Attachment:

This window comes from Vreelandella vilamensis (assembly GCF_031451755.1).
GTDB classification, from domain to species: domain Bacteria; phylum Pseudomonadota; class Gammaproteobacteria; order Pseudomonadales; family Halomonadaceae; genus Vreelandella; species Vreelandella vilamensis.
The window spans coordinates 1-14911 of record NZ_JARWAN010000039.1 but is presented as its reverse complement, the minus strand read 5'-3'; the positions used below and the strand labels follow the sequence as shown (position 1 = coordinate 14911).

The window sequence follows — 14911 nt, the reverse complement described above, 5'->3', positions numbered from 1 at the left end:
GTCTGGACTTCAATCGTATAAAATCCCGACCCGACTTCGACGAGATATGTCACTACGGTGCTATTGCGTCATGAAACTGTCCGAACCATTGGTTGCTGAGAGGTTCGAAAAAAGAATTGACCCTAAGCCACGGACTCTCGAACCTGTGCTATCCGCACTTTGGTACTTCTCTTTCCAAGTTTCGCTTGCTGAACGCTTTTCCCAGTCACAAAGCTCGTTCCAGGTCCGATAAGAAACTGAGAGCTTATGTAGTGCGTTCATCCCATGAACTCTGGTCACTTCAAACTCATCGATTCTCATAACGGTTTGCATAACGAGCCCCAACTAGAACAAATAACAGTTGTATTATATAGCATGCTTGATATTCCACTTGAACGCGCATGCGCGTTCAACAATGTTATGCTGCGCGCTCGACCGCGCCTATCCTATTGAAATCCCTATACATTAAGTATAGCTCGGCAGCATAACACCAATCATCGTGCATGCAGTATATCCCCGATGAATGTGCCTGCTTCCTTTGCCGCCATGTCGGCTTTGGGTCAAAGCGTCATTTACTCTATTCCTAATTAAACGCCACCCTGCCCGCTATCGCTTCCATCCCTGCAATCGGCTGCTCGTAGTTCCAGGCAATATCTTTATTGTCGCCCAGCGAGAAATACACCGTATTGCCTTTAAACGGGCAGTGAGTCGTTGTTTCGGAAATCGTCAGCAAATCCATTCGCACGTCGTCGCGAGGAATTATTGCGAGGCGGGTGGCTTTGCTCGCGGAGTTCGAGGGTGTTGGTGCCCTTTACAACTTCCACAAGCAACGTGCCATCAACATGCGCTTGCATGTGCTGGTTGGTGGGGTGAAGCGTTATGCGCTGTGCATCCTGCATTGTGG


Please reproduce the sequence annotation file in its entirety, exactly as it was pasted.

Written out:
This window comes from Vreelandella vilamensis (assembly GCF_031451755.1).
GTDB classification, from domain to species: domain Bacteria; phylum Pseudomonadota; class Gammaproteobacteria; order Pseudomonadales; family Halomonadaceae; genus Vreelandella; species Vreelandella vilamensis.
The window spans coordinates 1-14911 of record NZ_JARWAN010000039.1 but is presented as its reverse complement, the minus strand read 5'-3'; the positions used below and the strand labels follow the sequence as shown (position 1 = coordinate 14911).

The window sequence follows — 14911 nt, the reverse complement described above, 5'->3', positions numbered from 1 at the left end:
GTCTGGACTTCAATCGTATAAAATCCCGACCCGACTTCGACGAGATATGTCACTACGGTGCTATTGCGTCATGAAACTGTCCGAACCATTGGTTGCTGAGAGGTTCGAAAAAAGAATTGACCCTAAGCCACGGACTCTCGAACCTGTGCTATCCGCACTTTGGTACTTCTCTTTCCAAGTTTCGCTTGCTGAACGCTTTTCCCAGTCACAAAGCTCGTTCCAGGTCCGATAAGAAACTGAGAGCTTATGTAGTGCGTTCATCCCATGAACTCTGGTCACTTCAAACTCATCGATTCTCATAACGGTTTGCATAACGAGCCCCAACTAGAACAAATAACAGTTGTATTATATAGCATGCTTGATATTCCACTTGAACGCGCATGCGCGTTCAACAATGTTATGCTGCGCGCTCGACCGCGCCTATCCTATTGAAATCCCTATACATTAAGTATAGCTCGGCAGCATAACACCAATCATCGTGCATGCAGTATATCCCCGATGAATGTGCCTGCTTCCTTTGCCGCCATGTCGGCTTTGGGTCAAAGCGTCATTTACTCTATTCCTAATTAAACGCCACCCTGCCCGCTATCGCTTCCATCCCTGCAATCGGCTGCTCGTAGTTCCAGGCAATATCTTTATTGTCGCCCAGCGAGAAATACACCGTATTGCCTTTAAACGGGCAGTGAGTCGTTGTTTCGGAAATCGTCAGCAAATCCATTCGCACGTCGTCGCGAGGAATTATTGCGAGGCGGGTGGCTTTGCTCGCGGAGTTCGAGGGTGTTGGTGCCCTTTACAACTTCCACAAGCAACGTGCCATCAACATGCGCTTGCATGTGCTGGTTGGTGGGGTGAAGCGTTATGCGCTGTGCATCCTGCATTGTGG